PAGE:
In Massachusetts the cost of prescription drugs is rising at 13%, or three times the rate of overall healthcare according to the Boston Globe. Generic drugs represent 8 in 10 prescriptions filled in the US and the FDA expects to see an upward trend. It stands to reason that the cost of generic drugs is going to be an increasingly important component of self-funded insurance. Let’s take a look at what’s driving generic drug pricing and what to expect in the coming years.
There are a few generally accepted forces behind the increase in generic drug pricing. The following is an overview of five forces affecting generic drug pricing from a paper written by the National Center for Policy Analysis.
- Oligopolistic pricing. Mergers of the current pharmaceutical companies have reduced the overall number of drug makers to only a handful. Since there are so few drug makers it’s easy to keep tabs on competitors’ pricing. With demand high for generics, why lower your prices when you can raise them? Specific instances of pricing spikes have hit the news recently drawing attention to this issue.
- Drug wholesalers. Not only are there not many drug makers, three companies generate about 85% to 90% of all revenues from drug distribution in the US. With this much power, drug wholesalers have tremendous influence on drug prices paid by the end consumer.
- No/few new entrants. With all of this money to be made, one might think this is an appealing industry for new companies to enter the market. However, drug manufacturing is subject to FDA approval so new entrants into the market must be approved, a process that can take a long time with high upfront costs that deter companies from trying.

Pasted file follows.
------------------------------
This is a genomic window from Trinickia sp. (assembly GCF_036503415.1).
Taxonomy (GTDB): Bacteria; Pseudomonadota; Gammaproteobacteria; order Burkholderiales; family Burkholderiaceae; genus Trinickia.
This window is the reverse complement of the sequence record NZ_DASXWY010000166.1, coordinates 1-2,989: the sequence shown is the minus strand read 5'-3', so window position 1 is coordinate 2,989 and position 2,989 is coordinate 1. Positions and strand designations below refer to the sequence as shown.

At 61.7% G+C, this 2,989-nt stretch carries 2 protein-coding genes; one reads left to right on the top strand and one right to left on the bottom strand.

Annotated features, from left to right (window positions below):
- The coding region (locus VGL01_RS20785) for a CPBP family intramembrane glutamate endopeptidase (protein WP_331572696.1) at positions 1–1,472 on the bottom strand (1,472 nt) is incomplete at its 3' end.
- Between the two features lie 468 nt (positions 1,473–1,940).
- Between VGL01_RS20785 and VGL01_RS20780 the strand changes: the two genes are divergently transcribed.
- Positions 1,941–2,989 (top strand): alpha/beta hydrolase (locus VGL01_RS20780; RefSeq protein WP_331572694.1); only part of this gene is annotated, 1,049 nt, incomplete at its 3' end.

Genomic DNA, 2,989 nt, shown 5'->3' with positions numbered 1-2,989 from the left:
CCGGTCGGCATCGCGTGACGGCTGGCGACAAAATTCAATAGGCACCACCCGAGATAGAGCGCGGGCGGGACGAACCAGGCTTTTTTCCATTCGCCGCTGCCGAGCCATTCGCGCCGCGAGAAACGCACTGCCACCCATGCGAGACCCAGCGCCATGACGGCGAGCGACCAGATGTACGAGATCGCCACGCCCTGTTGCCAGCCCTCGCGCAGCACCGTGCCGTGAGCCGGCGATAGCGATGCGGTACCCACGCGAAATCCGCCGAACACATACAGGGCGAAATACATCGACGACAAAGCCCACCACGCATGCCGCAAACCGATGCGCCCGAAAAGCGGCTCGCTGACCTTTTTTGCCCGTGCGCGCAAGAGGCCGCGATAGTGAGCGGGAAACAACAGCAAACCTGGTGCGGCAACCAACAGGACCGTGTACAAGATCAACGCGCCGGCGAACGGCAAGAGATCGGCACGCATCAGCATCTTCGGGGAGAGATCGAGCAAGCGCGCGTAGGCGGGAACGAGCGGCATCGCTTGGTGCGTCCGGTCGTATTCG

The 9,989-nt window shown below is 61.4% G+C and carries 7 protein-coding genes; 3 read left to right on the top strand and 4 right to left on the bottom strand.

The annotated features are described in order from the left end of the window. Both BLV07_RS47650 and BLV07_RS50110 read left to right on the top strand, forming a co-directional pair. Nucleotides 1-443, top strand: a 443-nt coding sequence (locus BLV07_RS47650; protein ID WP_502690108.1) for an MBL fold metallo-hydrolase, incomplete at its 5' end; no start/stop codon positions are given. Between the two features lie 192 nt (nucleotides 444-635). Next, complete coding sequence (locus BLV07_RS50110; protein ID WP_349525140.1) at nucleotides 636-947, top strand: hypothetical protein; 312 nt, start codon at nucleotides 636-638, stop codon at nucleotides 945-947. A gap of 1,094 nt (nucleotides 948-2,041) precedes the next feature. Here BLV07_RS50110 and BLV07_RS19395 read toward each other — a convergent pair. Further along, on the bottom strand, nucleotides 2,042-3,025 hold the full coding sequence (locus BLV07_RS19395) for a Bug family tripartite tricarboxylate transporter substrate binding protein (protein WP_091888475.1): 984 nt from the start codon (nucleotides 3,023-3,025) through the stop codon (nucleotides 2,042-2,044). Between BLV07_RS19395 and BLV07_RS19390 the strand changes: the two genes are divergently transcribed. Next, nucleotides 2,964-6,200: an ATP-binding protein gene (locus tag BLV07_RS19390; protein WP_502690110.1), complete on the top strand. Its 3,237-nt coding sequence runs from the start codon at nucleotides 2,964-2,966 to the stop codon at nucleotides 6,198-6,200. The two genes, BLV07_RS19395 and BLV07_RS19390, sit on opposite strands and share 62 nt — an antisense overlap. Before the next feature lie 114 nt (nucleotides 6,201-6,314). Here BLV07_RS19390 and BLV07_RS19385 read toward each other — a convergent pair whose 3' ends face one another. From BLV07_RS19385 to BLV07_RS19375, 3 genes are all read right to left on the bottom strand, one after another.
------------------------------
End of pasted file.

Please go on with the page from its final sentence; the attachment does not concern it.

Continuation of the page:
- Raw material shortages. Not all price increases are due to business practices. In 10% of cases, a lack of raw materials is to blame for higher prices or a shortfall of available drugs to meet the demand of the market. 80% of raw materials are sourced internationally so political and environmental forces are sometimes at play.
- FDA Drug Approval time. In 2010, the median approval time for new generic drugs by the FDA was more than two years (27 months). This is nearly double the time it took five years early (16 months in 2005).
As you can see, it has been a sellers’ market and insurance companies and self-funded plans have had to deal with increasing costs. To share the burden, many plans now asking patients to pick up more of the cost for prescription drugs through higher copayments and tiered pricing systems that encourage the selection of lower cost options. Additionally, plans may need to increase the plan rates since the additional cost for generic drugs is driving the total cost of claims higher.
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